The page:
Twenty-seven pitches. Fifteen strikes. No runs. Two hits. Two K's.
Okay, he didn't strike everyone out. He changed speeds pretty well. Showed he could fall behind in the count and still win the battle against a pretty good hitting club.
Strasburg kept the ball down pretty effectively; I suppose when you can throw that hard you don't concern yourself that much with the wind. His delivery didn't seem quite as violent as it looked at SDSU. His pace was decent as well; didn't rush himself, nor did he dawdle.
Speaking with a couple of scouts who watched the game from behind home plate, the reaction was about what you'd expect.
"His velocity was as advertised...he threw his fastball at 97-98 comsistently, 94 a couple of times...he showed me a little deception which I hadn't seen before...his breaking ball was good, but not lights out...his command was okay, he was able to locate his pitches when he had to...he was agressive...he had a good role model to watch in (Detroit starter Rick)Porcello, who really knows how to pitch...he's the best they've [Washington] got that I've seen this spring...great poise and presence for a kid just out of college."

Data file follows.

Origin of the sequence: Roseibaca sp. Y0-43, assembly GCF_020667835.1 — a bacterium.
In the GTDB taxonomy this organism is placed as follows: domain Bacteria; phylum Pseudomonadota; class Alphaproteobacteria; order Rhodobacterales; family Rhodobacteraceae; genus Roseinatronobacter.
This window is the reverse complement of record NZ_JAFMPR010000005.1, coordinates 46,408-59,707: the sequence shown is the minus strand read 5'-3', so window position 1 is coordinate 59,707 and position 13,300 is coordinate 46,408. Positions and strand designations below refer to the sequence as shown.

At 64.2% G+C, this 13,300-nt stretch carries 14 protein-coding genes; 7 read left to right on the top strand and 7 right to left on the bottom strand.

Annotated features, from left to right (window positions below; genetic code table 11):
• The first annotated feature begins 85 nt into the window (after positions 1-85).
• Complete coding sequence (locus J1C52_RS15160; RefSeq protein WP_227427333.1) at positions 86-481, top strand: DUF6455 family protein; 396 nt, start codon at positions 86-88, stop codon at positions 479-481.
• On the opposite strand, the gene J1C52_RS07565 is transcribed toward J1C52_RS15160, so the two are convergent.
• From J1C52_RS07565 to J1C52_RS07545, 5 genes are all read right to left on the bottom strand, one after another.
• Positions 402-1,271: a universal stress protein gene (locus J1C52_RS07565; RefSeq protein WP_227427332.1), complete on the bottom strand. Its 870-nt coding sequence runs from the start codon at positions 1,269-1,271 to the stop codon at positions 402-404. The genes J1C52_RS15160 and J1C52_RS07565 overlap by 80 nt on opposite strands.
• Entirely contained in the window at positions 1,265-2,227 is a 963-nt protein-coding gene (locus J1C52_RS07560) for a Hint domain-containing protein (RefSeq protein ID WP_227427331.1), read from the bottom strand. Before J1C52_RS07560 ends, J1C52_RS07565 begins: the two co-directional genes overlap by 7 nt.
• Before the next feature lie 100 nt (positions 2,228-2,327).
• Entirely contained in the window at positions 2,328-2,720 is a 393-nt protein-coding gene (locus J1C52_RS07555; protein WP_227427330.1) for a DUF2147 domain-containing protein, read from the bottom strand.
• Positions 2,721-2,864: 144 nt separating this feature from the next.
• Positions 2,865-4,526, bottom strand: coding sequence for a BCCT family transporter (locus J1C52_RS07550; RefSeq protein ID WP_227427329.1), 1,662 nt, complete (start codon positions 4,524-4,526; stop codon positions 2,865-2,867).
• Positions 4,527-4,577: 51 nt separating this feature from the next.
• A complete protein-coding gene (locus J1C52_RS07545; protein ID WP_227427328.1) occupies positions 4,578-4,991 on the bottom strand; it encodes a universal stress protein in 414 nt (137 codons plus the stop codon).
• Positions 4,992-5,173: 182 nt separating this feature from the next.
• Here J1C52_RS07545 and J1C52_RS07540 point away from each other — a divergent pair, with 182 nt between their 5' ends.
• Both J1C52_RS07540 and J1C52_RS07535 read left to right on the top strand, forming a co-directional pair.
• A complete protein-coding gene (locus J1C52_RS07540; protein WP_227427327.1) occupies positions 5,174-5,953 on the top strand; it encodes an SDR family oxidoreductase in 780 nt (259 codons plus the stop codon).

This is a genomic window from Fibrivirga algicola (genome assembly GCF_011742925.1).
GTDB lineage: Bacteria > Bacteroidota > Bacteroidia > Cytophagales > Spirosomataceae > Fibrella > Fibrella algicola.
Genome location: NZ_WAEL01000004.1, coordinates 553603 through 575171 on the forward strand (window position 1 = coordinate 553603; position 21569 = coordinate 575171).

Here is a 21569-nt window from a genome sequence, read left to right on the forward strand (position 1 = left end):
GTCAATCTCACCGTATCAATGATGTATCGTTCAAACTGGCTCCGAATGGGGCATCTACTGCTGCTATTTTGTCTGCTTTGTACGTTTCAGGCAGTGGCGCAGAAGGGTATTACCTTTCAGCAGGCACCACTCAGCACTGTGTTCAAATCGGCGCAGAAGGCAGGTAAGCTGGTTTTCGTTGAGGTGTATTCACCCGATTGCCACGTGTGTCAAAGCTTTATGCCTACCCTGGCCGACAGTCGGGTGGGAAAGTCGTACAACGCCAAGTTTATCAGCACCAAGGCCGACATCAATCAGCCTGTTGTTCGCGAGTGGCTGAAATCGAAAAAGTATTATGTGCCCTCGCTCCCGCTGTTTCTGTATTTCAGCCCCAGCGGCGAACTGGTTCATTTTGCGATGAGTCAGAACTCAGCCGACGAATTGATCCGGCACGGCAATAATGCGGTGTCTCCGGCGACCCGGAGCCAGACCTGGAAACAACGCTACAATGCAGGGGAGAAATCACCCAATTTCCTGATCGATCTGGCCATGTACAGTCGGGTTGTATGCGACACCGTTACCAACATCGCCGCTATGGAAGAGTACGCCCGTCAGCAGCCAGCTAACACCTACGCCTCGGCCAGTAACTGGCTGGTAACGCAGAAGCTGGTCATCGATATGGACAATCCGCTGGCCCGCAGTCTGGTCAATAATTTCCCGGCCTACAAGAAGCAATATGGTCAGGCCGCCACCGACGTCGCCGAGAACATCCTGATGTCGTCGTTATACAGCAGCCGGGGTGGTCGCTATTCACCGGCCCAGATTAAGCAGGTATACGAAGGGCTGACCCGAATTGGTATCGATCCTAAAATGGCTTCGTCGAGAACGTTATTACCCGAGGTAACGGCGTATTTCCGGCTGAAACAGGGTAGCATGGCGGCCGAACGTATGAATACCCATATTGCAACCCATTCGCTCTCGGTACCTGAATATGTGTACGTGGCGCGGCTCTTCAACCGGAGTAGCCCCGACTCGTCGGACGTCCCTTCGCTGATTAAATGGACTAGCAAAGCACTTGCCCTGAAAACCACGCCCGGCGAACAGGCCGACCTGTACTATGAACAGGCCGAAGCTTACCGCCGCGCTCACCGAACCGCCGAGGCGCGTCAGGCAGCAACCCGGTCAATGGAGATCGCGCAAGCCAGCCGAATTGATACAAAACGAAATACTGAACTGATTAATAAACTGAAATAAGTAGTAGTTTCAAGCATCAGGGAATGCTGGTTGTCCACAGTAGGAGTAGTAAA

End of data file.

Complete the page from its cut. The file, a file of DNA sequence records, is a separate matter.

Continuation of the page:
One scout was slightly upbeat about 23-year-old lefty Aaron Thompson, who pitched 2 more scoreless innings, giving him 4 for the exhibition campaign. "I don't know much about him other than he was a high pick as a high schooler by Florida. He was at 88-90 today, with an 82-84 slider. He got 'em out, which is what you look for. Back of the rotation type at best, but he's got some ability." Thompson was the return on the Nick Johnson trade last July.